Paying for people: Financing the skilled workers needed to deliver health and education services for all
This is the first in a series of three papers that examines the financing of services in developing countries. This paper focuses on external assistance in the form of aid and debt cancellation. The other papers in the series will focus on internal revenues; first, receipts from taxation and then receipts from extractive industries.
Without health and education, poor women and men are denied the opportunity and ability to escape poverty. Health and education are basic rights, to which all citizens are entitled. But after decades of under-funding and ill-conceived reforms, these rights remain a distant dream for millions of people in the twenty-first century. Today, eighty million children are out of school. One thousand four hundred women will die in pregnancy or child-birth, with no access to professional care. In particular it is women and girls, poor people in rural areas, people with disabilities, and indigenous communities who are denied access to services, as well as the opportunity to be employed within them. Women and girls also pick up the burden of caring for sick relatives when health services fail.
Health and education systems are built of people. They cannot be fixed with technology alone. Even where there is no classroom, children can still be taught by a teacher. But where there is no teacher, then no amount of classrooms will ensure that children receive an education. Two million trained primary-school teachers are needed this year – and another two million each year until 2015. Today, over four million health professionals and support staff are needed, one-quarter of them in Africa. If things carry on as they are now, these gaps are not going to be filled. Meanwhile, a handful of workers struggle heroically to do their jobs on poverty wages and in appalling conditions. A government school teacher in Cameroon summed it up when talking to Oxfam staff in April 2006: ‘Becoming a teacher’, she said, ‘is like signing a contract with poverty’.
Only public investment has managed to achieve mass recruitment of teachers and health workers in the past, whether in industrial or developing nations. Even countries with low incomes have managed dramatic improvements in training and recruitment, with corresponding dramatic improvements in health and education results. The responsibility for delivering health and education rights through such mass scale-up rests squarely with governments. But in developing nations, international aid is needed to supplement shockingly low national income.
Some suitable support is arriving in the shape of debt cancellation and core funding for national government budgets or health and education sector budgets. Countries receiving highly indebted poor countries (HIPC) debt cancellations more than doubled their expenditure on poverty-reduction plans between 1999 and 2005. But too little aid is supporting national health and education plans in this way. Only 8 cents in the aid dollar goes towards helping governments to pay people to do the work that is needed. And the aid is too short-term to enable governments to make sensible investment plans, training their workers in the knowledge that aid money will be available to pay salaries when they qualify.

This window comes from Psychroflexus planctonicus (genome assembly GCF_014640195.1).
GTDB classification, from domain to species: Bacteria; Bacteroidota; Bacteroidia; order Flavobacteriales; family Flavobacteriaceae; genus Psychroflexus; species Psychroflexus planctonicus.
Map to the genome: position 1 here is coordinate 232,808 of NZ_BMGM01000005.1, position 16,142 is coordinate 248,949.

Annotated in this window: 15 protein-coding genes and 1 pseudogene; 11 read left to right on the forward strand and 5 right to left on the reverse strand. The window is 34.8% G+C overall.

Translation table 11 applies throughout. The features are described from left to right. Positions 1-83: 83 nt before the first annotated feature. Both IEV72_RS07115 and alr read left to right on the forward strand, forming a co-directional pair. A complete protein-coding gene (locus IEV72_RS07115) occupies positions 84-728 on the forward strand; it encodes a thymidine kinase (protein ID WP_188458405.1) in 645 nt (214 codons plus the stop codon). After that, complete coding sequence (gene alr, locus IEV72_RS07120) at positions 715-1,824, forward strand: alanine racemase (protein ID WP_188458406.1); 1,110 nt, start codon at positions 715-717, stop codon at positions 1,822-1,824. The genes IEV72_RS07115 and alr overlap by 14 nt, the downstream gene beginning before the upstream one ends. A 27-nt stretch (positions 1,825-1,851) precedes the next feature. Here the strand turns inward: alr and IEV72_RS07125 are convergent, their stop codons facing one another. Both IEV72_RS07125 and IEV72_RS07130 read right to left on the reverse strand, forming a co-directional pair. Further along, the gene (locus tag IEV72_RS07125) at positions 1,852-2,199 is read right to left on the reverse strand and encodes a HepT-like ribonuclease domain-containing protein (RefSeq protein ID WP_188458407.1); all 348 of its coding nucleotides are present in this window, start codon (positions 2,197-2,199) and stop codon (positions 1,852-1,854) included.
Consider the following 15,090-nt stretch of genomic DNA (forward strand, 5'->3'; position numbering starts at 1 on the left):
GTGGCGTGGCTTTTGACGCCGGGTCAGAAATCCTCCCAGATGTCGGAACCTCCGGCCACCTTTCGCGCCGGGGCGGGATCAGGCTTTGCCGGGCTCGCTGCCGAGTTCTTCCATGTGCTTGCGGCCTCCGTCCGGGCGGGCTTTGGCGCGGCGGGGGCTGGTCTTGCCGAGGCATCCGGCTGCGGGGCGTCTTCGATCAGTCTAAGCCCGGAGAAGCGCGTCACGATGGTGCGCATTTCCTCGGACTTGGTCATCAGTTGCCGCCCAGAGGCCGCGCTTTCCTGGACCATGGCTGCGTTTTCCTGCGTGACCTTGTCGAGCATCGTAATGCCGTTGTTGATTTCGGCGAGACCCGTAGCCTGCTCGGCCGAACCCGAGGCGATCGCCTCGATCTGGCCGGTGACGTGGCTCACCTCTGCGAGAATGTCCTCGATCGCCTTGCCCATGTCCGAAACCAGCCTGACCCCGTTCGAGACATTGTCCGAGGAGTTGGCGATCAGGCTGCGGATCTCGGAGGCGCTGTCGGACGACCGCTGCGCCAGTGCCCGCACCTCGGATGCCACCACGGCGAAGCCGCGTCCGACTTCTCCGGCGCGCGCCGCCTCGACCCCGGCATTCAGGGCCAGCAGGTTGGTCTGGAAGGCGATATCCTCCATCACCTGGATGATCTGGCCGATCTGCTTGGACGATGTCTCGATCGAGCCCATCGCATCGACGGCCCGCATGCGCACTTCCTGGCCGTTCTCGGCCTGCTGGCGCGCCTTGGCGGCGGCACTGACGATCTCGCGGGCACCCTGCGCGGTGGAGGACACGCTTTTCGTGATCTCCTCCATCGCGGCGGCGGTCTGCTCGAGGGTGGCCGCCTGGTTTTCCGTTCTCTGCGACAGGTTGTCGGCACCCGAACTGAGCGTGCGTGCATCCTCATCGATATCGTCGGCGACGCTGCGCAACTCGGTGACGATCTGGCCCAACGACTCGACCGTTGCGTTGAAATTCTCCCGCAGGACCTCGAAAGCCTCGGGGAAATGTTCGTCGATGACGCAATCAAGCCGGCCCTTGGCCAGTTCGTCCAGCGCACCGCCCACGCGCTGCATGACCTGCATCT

Donors should increase budget-support aid to 25 per cent of bilateral aid funding. They should increase core funding to the health and education sectors in countries where budget support is inappropriate. They should make commitments of at least six years and take steps to minimise the risks associated with budget aid. Full debt cancellations are still needed in 20 countries which are burdened with debts so great that they have no hope of achieving the Millennium Development Goals.
Poor-country governments have made huge progress in the last decade, increasing investment in health and education and employing thousands more workers. But they have also made promises to their citizens which are not being kept. They must aim for education expenditure of at least 20 per cent of national budgets and health expenditure of at least 15 per cent. More than ever, there is a need to ensure citizen representation and oversight to monitor public services and participate in local and national planning and budget processes.
The difficulty of assessing the progress of donors and governments is compounded by the lack of clear information. The World Health Organization has made good progress in analysing the approximate cost of recruiting and retaining health workers. UNESCO should now complete the same analysis for the teaching profession, so that there can be no doubt and no excuses.
These decisions require courage and commitment and cannot be delayed. Millions of lives are blighted and even extinguished by terrible poverty. World leaders have promised a radical change to the way that aid is used but so far their actions have fallen far short of the promises.